Transparency, collaboration, and open source principles are at the core to our operations. We prefer for all of our partners to agree to use the open source MIT License, which states that others can use the materials however they would like, provided they use "the original copyright and license notice in any copy of the software/source." Learn more about our approach in detail below, or browse through our open source materials and github pages. If you have a question that isn’t listed below, send us a note.
If you ask entrepreneurs and CEOs in the energy access industry about a common frustration, it's having to spend time and money to re-create a necessary tool that is needed across the board. EnAccess was founded by energy access entrepreneurs who have felt the pain of "wait, you just finished up a half year of work on _____? We are doing that exact same thing right now!"
EnAccess not only wants to make it less time consuming to access funding, we want to help solve a big pain point in our sector: the need to constantly re-invent the wheel. This is why we choose to support projects that are free for others to inspect, modify, enhance, alter, and share. We will never ask for users to pay for access to the materials we publish.
We do not only fund tech projects. Although we know that it's very common to hear "Open Source" and think about things like software and hardware, we are happy to also fund "big idea" or "moonshot" projects. For example, the AgriGrid materials include a Financial Model, a Toolkit, and a Lessons Learned document (among other things). EnAccess encourages you to come to us with an open source project that fits within the categories of what we fund - and even if it doesn't, get in touch anyway. We are always willing to expand our definition of what we publish as long as it accomplishes the goal of becoming a building block for the energy access sector.
There isn't one answer to this question, as every project that we fund creates different sorts of material. The end result might be a spreadsheet, a piece of software, a slide deck, or a set of hardware schematics. We work with our partners to package these materials in a way that makes them easy for other organisations to access, understand, and use. As an example: if a project creates a piece of software, the package might include the code itself, instructional materials on using and modifying the code, and a video describing the what, why, and how of the software. We will also include an audio interview, podcast-style, as soon as the project is ready to publish the final materials. All of the innovation packages that we publish will be made available on our Materials page.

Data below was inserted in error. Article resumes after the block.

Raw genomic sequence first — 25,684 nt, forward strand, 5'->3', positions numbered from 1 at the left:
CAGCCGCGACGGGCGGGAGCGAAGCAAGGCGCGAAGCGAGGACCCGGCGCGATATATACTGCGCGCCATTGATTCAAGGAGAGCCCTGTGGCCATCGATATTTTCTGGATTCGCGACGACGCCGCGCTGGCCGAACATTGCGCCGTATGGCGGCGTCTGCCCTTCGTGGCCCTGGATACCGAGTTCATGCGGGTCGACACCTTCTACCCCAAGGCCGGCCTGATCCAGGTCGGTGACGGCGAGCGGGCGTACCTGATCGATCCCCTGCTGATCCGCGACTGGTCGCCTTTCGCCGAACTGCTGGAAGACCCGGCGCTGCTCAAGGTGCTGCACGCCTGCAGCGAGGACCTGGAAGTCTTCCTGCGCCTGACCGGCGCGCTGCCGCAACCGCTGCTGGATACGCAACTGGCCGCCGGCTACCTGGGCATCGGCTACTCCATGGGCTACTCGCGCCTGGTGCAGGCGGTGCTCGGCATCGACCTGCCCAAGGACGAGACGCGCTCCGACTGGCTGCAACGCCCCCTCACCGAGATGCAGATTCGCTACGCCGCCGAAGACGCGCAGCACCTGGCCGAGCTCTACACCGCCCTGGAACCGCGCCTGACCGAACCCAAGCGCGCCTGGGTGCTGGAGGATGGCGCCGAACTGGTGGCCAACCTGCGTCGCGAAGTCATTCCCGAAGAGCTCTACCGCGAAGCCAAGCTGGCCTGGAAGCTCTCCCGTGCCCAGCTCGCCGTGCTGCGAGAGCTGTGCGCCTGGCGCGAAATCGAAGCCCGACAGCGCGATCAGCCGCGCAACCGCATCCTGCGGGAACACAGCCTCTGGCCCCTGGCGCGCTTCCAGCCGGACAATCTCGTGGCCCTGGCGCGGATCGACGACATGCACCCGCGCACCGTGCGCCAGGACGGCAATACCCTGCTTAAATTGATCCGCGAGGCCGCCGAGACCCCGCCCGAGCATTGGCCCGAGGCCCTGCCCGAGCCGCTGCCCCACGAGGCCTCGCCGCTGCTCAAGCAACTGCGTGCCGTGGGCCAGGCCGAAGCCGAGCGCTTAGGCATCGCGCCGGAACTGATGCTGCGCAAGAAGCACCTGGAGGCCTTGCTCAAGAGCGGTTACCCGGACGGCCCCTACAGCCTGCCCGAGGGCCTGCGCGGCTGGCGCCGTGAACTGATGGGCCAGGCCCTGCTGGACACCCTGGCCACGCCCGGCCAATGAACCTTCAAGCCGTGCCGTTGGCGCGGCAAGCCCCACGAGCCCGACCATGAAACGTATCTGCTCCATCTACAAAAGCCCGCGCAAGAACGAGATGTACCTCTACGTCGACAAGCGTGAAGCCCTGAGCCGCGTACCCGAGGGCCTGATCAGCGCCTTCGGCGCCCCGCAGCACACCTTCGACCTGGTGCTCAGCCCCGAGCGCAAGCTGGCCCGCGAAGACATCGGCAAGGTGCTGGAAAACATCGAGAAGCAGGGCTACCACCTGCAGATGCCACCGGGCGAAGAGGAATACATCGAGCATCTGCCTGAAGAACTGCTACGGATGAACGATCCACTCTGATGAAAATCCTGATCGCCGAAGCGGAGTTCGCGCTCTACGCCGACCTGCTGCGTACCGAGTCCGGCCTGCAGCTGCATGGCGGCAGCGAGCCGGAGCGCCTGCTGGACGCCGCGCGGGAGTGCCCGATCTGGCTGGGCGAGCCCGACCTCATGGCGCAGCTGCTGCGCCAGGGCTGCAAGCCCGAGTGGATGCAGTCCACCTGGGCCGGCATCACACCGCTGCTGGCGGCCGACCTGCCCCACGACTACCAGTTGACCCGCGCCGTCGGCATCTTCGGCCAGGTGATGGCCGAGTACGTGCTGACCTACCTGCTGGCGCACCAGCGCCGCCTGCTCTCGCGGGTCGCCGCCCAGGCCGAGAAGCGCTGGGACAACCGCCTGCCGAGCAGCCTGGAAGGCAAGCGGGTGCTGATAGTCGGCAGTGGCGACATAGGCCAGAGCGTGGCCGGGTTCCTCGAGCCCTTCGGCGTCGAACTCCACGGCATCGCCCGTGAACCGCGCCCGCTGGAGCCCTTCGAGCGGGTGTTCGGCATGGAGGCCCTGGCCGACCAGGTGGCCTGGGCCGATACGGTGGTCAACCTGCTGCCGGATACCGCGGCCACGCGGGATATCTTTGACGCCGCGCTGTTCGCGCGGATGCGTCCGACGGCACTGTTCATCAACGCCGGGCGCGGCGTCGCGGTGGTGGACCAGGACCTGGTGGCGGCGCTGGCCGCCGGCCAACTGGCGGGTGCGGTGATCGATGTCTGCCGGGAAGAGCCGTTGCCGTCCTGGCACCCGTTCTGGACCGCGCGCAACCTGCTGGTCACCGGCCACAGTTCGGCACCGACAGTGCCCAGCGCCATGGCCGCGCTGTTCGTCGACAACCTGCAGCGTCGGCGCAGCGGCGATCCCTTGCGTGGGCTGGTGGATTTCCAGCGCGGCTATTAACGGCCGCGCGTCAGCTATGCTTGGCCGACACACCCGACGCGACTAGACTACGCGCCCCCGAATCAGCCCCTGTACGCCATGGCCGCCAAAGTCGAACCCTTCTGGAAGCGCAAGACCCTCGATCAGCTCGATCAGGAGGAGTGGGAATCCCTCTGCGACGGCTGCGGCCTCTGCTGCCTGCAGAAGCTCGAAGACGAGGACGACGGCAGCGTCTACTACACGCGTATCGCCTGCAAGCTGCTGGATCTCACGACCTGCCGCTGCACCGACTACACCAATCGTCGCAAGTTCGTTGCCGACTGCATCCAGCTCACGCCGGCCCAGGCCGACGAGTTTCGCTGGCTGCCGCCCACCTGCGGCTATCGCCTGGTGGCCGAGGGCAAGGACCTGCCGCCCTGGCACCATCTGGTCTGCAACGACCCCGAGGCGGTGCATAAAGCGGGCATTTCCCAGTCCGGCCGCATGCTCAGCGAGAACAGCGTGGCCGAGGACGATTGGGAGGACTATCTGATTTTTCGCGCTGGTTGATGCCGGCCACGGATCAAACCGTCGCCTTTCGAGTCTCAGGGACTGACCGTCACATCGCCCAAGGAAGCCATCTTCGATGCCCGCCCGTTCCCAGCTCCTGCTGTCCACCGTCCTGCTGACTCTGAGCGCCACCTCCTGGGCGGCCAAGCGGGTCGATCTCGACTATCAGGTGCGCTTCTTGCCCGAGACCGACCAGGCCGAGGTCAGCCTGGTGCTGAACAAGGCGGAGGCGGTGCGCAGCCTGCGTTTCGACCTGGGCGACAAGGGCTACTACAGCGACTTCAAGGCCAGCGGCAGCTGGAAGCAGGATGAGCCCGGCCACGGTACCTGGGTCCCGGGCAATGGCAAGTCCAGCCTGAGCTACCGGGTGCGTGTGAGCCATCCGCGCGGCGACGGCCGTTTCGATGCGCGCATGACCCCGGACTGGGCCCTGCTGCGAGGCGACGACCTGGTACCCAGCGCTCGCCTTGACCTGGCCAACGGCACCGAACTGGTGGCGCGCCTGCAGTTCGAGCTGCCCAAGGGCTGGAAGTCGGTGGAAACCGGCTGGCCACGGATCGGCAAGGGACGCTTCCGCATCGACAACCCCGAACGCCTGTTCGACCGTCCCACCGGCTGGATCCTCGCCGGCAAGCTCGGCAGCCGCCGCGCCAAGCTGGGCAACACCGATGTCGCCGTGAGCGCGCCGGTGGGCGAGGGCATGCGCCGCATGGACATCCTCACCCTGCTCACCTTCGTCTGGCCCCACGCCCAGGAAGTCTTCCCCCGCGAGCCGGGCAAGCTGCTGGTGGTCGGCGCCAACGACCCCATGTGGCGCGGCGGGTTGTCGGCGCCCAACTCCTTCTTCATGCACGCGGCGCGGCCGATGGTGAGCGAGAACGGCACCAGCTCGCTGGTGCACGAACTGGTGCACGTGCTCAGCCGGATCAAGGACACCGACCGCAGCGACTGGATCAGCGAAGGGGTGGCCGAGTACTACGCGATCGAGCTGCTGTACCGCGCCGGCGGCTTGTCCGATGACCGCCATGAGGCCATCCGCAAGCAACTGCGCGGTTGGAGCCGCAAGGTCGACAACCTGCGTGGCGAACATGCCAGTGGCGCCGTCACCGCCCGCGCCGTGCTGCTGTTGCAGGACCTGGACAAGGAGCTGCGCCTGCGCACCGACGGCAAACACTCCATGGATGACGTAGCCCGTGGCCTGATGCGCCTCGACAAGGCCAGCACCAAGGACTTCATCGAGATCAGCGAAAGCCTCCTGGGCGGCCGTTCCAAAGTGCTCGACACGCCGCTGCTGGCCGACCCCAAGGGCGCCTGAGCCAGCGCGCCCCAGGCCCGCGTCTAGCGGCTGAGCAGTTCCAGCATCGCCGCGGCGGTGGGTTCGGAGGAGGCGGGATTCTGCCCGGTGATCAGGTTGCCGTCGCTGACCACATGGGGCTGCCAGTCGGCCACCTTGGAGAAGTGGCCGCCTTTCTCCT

We don’t need your organisation to share your ultra-sensitive information or the "secret sauce" that you think is going to drive your success. While we advocate for increased collaboration in the industry, we also support competitive marketplaces and we are happy to work with profitable businesses that are aiming to grow, succeed, and become more profitable. We aren’t interested in disclosing a company’s core IP or competitive intelligence; we are interested in fully open sourcing the assets that can create a shared solution or inspire the creation of new standards for the energy access sector. If you spend some time looking at what we've already published, it will become more clear.
In general, other organisations should be able to use your solution “out of the box” and free of charge. If that’s not possible, we probably aren’t the right partner to fund your project.
We’d prefer to discuss this on a case-by-case basis.
We know it can be hard to predict the future, and anything can happen. First, if you are working for a company or on a project that could help bring access to energy to those who don't yet have it - we want you and/or your company to succeed. If it means you create a new brand, or a new tool that everyone knows, and you garner more attention, we think that's fantastic. Please remember that no matter how successful your tools become, according to the MIT license (the license we prefer to use), others will always be able to freely use the materials that we have published in whatever way they would like, provided that they include the original copyright and license notice in any copy of the software/source. We are happy to have a more in-depth conversation about this anytime.
We understand how hard this work is and embrace “failure” as a necessary part of innovation. Failure is not a bad thing for us; as long as we are failing for the right reasons, and can capture some lessons and insight along the way, we are all good.
In a situation where a project doesn’t work out, we’ll work with you to publish a summary of what we learned. Being transparent about failure can help us and other organisations get better; by avoiding costly mistakes, considering how we might do things differently, or inspiring new thinking. Our view is: if other organisations can learn from your experience, then it’s not all a loss.
For inspiration, check out GiveWell. We’re fans of their take on failure and learning in philanthropy.